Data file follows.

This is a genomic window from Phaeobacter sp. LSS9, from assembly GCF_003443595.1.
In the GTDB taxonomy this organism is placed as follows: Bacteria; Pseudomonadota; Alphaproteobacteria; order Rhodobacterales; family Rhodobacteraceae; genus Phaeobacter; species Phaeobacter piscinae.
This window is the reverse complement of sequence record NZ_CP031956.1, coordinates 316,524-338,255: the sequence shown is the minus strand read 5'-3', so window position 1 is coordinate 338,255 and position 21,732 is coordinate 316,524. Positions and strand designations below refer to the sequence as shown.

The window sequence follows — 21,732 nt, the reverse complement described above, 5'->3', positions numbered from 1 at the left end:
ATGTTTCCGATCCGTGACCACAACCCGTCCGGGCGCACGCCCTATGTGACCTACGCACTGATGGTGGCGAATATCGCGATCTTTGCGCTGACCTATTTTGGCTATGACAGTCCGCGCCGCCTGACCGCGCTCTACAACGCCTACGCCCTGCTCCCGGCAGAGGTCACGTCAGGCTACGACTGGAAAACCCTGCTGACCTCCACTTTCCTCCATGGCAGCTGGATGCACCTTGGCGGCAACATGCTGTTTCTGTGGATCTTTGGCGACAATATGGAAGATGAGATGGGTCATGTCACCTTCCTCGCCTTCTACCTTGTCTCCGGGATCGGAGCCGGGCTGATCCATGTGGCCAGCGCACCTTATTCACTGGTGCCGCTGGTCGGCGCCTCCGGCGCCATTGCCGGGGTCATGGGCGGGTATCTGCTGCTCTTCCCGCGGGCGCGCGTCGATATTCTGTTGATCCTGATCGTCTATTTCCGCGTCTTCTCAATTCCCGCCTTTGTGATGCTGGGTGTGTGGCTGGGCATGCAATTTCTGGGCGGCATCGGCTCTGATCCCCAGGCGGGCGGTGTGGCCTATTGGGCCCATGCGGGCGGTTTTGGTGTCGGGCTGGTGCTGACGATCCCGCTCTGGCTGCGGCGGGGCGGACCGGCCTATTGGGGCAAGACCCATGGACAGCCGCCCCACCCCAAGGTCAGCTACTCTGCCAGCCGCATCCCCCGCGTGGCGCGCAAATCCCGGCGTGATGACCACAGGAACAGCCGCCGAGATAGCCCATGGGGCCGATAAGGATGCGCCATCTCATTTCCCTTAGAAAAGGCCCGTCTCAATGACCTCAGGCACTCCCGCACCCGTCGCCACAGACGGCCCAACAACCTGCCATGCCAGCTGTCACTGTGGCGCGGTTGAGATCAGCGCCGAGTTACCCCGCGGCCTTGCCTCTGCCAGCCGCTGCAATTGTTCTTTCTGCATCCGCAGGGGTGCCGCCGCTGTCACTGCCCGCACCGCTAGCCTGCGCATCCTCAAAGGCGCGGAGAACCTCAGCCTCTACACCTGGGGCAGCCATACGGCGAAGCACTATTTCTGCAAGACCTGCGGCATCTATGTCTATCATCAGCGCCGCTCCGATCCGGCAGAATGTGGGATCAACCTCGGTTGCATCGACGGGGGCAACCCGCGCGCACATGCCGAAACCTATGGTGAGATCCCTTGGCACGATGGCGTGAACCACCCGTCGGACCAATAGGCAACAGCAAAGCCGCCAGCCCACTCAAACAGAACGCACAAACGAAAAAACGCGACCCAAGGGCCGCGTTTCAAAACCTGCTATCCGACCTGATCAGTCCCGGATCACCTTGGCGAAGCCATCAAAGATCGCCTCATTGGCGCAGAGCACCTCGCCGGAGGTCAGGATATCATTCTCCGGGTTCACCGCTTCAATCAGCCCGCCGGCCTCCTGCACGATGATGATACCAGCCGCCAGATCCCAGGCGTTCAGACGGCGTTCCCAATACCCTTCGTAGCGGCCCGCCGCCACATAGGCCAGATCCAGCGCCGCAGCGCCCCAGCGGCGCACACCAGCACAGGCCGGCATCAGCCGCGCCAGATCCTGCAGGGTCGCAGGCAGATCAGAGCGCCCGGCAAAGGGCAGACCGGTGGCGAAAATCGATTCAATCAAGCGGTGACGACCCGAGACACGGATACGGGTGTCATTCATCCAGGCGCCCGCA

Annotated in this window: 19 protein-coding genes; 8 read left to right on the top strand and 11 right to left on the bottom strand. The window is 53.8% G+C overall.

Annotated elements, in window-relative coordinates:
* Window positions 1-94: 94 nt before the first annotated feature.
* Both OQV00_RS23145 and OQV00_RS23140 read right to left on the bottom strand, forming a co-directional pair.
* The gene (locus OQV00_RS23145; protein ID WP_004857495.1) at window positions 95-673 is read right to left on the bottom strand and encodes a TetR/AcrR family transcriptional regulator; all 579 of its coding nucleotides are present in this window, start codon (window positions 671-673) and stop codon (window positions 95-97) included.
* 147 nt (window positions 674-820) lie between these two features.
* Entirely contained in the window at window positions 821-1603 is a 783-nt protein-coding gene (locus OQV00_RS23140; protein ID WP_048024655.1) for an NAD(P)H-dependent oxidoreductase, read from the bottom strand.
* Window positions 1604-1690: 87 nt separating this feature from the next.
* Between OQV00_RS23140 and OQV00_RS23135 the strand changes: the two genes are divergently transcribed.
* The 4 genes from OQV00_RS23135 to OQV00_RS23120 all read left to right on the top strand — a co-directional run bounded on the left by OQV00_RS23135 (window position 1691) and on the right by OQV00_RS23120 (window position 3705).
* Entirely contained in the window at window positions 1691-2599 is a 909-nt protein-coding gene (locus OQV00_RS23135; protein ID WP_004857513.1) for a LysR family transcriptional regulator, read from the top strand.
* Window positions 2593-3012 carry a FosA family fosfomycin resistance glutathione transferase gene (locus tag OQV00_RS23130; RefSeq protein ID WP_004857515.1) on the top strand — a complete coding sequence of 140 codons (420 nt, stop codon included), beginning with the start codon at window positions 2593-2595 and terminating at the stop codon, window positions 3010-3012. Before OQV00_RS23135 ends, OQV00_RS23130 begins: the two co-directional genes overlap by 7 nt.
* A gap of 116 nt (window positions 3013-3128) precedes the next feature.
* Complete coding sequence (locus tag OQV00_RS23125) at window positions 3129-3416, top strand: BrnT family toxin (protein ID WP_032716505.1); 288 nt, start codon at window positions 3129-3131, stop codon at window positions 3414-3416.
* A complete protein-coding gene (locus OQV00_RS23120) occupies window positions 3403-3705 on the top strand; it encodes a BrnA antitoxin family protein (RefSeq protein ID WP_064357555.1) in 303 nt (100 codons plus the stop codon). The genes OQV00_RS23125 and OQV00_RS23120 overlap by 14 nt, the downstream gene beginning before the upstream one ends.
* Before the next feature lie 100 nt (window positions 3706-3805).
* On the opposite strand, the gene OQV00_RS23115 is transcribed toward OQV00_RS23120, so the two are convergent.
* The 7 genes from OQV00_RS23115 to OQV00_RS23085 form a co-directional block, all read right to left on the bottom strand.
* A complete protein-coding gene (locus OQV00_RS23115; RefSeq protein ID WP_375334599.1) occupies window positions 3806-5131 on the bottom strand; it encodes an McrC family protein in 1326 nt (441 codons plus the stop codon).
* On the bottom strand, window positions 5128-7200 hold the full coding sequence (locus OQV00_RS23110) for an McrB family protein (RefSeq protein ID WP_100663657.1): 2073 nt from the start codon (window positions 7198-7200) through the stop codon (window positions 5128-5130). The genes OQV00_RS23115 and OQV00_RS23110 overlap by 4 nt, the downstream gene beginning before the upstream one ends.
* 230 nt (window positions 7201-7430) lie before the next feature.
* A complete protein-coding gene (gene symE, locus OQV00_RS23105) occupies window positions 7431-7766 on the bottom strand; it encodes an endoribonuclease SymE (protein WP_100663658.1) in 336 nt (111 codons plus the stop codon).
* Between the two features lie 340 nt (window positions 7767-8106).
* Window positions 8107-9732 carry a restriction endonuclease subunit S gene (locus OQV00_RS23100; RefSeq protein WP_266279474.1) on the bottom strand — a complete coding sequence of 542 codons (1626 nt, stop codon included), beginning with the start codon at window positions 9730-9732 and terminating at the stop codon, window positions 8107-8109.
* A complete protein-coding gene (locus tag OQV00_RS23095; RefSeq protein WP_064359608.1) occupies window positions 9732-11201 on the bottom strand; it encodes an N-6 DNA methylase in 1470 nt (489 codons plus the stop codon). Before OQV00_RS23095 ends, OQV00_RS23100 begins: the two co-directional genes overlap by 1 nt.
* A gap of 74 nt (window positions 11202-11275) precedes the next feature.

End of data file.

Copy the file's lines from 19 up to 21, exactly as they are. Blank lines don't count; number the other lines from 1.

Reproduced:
* Complete coding sequence (locus tag OQV00_RS23125) at window positions 3129-3416, top strand: BrnT family toxin (protein ID WP_032716505.1); 288 nt, start codon at window positions 3129-3131, stop codon at window positions 3414-3416.
* A complete protein-coding gene (locus OQV00_RS23120) occupies window positions 3403-3705 on the top strand; it encodes a BrnA antitoxin family protein (RefSeq protein ID WP_064357555.1) in 303 nt (100 codons plus the stop codon). The genes OQV00_RS23125 and OQV00_RS23120 overlap by 14 nt, the downstream gene beginning before the upstream one ends.
* Before the next feature lie 100 nt (window positions 3706-3805).